"Are we prepared to promote conditions in which the living contact with God can be reestablished? For our lives today have become godless to the point of complete vacuity. God is no longer with us in the conscious sense of the word. He is denied, ignored, excluded from every claim to have a part in our daily life." - Alfred Delp, S.J.

Saturday, August 27, 2016

St. Monica

St. Augustine and St. Monica

The virtue of temperance.

Celebrated as patron of alcoholics, St. Monica seems to have had an inordinate attachment to wine as an adolescent, yet she wasn't a drunk.  She's just the patron of alcoholics. Her maid scolded her for sneaking wine - which she enjoyed. She just stopped drinking because her maid called her on it.  Pretty much.

That said, St. Monica would surely be a great intercessor to help one obtain the virtue of temperance.  Temperance can be broader than simply abstaining from, or tempering one's use of alcohol.  One can be intemperate in many things, food, watching TV, reading romance novels, surfing online ... then there is the problem of intemperate speech.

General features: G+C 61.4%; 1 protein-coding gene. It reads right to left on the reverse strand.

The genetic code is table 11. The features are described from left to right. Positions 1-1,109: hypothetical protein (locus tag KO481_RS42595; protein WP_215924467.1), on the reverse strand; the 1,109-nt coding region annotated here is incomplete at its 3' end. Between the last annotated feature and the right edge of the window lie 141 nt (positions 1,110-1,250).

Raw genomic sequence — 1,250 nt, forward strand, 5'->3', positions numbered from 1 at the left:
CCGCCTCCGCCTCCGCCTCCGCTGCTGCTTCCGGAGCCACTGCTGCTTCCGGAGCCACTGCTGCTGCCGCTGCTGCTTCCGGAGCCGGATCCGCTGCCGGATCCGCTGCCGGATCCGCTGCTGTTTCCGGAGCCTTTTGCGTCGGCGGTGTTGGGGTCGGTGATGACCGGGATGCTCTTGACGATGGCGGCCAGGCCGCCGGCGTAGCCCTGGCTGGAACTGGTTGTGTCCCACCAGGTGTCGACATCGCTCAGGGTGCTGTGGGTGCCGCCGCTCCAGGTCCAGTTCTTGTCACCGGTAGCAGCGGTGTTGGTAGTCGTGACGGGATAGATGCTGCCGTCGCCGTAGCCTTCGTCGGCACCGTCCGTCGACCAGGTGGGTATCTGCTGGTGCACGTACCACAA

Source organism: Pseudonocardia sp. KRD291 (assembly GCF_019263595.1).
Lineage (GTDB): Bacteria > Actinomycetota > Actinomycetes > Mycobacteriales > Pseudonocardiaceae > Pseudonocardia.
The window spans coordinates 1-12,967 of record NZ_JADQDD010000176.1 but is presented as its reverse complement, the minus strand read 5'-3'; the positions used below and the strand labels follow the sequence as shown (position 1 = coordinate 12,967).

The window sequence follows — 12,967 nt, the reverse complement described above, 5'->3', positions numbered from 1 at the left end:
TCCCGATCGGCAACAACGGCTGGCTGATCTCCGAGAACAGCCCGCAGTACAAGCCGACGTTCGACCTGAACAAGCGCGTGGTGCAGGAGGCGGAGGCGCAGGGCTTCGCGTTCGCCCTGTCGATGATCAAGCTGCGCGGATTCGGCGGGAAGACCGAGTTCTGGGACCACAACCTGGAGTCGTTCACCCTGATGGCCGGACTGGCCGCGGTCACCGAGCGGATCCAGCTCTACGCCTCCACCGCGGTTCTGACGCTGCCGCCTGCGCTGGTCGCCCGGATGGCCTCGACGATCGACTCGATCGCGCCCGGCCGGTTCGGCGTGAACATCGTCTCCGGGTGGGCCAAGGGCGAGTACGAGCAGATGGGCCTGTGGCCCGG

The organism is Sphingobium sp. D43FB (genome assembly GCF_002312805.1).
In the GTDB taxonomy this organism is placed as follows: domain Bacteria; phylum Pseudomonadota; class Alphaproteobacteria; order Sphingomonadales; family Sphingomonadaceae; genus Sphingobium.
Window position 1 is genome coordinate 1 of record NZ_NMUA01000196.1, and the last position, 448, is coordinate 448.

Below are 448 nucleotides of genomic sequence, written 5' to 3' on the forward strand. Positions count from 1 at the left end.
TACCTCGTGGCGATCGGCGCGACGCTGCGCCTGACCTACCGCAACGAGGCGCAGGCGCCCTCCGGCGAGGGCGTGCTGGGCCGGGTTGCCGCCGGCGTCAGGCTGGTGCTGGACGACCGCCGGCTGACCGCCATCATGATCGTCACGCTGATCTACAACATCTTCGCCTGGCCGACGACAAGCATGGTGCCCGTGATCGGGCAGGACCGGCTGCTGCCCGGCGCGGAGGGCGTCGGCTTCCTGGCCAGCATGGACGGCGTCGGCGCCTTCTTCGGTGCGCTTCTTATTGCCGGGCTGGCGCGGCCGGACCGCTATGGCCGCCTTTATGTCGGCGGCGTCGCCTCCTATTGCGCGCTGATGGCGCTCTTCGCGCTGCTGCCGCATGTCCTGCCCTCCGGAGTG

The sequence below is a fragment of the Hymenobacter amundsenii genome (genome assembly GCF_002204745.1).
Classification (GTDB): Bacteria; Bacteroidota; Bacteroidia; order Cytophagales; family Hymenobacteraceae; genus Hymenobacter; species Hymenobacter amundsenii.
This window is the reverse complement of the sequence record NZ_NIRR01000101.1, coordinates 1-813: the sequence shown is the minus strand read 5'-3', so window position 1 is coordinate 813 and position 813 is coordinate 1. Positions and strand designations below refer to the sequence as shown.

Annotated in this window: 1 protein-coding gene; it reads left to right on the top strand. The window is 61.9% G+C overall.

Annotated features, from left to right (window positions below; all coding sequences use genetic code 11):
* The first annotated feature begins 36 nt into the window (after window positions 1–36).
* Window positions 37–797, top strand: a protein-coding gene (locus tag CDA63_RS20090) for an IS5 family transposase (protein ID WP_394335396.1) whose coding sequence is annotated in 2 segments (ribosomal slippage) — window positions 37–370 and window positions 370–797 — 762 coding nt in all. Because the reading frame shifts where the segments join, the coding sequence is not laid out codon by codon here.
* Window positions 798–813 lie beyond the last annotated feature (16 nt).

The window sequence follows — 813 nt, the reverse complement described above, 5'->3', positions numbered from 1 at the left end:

There's a poem for that.

I RANTED to the knave and fool,
But outgrew that school,
Would transform the part,
Fit audience found, but cannot rule
My fanatic heart.
I sought my betters: though in each
Fine manners, liberal speech,
Turn hatred into sport,
Nothing said or done can reach
My fanatic heart,
Out of Ireland have we come.
Great hatred, little room,
Maimed us at the start.
I carry from my mother's womb
A fanatic heart.

William Butler Yeats


The word temperance is derived from the Latin temperantia, which was used by Cicero to translate Plato's sophrosune, which meant restraint of the appetites and passions in accordance with right reason. As seen before, temperance is one of the four cardinal virtues, that moralists consider the most fundamental because it is the one on which the other three depend.  In the New Testament, the Greek noun sophrosune, is variously translated as "soberness" or "sobriety" when it occurs in the Acts of the Apostles and St. Paul. (1) The adjective sophron, translated indiscriminately as "sober... temperate...discreet," is listed among the attributes proper to people of mature age and to leaders in society. - Fr. Hardon


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